Vendors in the digital marketing industry frequently use gifts to gain the attention of agency buyers, whether it’s jeans, Apple hardware or custom sneakers. Agencies play down the influence of such behavior, claiming their staffers only ever act in the best interests of their clients.
With that in mind, Digiday asked a handful client-side digital marketing executives to speak anonymously and explain how they feel about the phenomenon. Opinion was divided: While there’s clearly concern among some that the influence of “tangible meetings” and entertainment budgets is getting out of hand, other execs appear to accept it as a part of the industry.
“It’s the way this business has always been, and I’ve never heard a peer of mine complain about the way things are done,” said one head of digital at a Fortune 500 company. “The folks that have been in the industry for a while just understand that this is just how this industry works. If you’re part of a sales organization, your job is to get an audience with a decision maker and to break through the clutter,” he added.
Entertainment budgets have been helping to sell media for years, of course, courtesy of ball games, steak dinners and strip clubs. But some worry the recent trend of trading gifts for media buyers’ time is taking things too far and threatens to undermine the ability of buyers to select vendors objectively based on the strength of their offering and not on what might be in it for them personally.
“We’ve always known this was going on; it’s certainly not new. But it’s always seemed somehow softer than what I’ve seen recently, said another digital marketer for a major consumer-focused brand, who held dramatically stronger views about the practice.
“Some of the worst examples seem like out-and-out bribery, and the agency leaders who are letting this go on in their cultures should be fired. It’s a real, legitimate and probably systemic conflict of interests. Clients pay these teams millions of dollars to make hard choices about where our brand dollars go, and knowing there’s a decent chance we’re getting Publisher X or Ad Network Z on our plans because that planner got a cool new pair of jeans or got loaded by the pool of a summer house leads to questions about whether we’re getting the quality we paid for.”
But agencies insist that their buyers remain objective in their decisions, regardless of the incentives vendors throw at them. To that end, they have strict policies in place governing what they can and can’t accept, they say. Yet many are reluctant to give details of exactly what these policies are, and it’s near impossible to tell if they’re being enforced. According to one junior buyer, senior agency staffers accept gifts and entertainment worth far more than the ones they’re offered, so it would seem somewhat hypocritical for them to penalize others.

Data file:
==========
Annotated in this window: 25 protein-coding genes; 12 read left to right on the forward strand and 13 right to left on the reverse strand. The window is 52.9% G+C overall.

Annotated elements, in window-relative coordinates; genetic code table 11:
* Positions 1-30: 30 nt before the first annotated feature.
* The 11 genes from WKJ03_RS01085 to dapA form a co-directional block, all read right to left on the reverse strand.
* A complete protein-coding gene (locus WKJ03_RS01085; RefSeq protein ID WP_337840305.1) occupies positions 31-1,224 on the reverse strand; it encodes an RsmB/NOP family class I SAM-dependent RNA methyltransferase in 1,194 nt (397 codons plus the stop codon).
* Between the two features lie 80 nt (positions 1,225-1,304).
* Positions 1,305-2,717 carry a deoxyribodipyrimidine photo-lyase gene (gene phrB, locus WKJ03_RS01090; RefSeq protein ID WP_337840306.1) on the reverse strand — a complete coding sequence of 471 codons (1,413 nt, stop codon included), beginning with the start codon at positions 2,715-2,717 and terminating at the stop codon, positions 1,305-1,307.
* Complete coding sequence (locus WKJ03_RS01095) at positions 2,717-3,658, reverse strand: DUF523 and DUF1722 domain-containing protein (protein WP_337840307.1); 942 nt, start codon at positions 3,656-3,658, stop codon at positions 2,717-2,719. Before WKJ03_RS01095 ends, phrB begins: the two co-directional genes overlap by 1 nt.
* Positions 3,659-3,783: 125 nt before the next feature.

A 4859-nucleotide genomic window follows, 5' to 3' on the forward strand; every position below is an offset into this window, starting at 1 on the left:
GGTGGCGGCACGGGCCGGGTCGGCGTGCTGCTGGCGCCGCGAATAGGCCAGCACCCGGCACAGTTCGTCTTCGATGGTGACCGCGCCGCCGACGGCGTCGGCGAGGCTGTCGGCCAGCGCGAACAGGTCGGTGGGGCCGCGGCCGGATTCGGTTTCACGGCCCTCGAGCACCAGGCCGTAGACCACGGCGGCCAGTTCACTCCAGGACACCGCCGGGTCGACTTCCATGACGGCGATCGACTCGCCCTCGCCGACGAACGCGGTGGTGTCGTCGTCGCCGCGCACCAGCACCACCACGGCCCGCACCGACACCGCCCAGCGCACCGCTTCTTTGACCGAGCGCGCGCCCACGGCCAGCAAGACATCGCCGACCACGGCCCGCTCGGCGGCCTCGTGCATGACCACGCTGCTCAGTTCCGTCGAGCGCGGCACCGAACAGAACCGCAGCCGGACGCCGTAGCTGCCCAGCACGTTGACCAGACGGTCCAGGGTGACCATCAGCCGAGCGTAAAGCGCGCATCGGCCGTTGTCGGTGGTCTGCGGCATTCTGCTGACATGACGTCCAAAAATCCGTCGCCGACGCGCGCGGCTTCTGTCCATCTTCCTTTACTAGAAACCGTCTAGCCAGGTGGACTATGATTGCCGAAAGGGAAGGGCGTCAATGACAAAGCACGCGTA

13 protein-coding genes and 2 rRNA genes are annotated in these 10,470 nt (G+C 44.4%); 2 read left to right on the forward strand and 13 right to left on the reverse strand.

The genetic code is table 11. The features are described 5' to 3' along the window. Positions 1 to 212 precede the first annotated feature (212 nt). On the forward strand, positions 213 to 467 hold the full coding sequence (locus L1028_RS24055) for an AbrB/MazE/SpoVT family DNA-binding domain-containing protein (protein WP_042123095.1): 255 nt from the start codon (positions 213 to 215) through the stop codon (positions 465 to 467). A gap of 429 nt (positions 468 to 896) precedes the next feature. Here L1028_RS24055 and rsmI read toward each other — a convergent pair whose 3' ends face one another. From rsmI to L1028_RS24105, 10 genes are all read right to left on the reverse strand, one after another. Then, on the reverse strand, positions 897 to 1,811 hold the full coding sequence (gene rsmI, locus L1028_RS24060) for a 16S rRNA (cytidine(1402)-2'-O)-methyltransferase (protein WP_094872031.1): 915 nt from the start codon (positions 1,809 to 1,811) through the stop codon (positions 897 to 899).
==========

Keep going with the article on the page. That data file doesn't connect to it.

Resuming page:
Some suggest agencies have no real incentive to stamp out this gift culture because it works in their interests. Agencies know they can pay junior staffers less with the promise of free meals at top restaurants and box-seat tickets to Yankees games. The sell-side is effectively subsidizing media buyers’ salaries with these perks, the argument goes, which helps expand their ever-pressurized margins. “I don’t think a lot of clients know what’s going on. They don’t know the extent of it,” said one senior agency executive.
Other clients, however, seem pretty clued in and even get in on the action. Multiple agency buyers said they’ve been asked by clients to get them tickets for sporting events, concerts, or the theater. Often they specifically ask for the sales rep not to attend, so they’re essentially bagging hundreds of dollars worth of free tickets with no intention of talking shop. “It’s embarrassing for us to have to call vendors to ask for this stuff,” one agency buyer reported.
Ultimately, it appears client views on the gift culture issue differ greatly and vary to some extent based on the type of business they’re in and the background of the staffers heading up their marketing efforts. Though many are content to continue to turn a blind eye to the practice, others hold much stronger views.
One thing’s for sure, though: As long as agency staffers continue to accept gifts, vendors will keep giving them.
We’d love to hear your views on this issue. If you work on the client-side, please email your thoughts and experiences to me at the address below. You will be kept anonymous if we use your submission.
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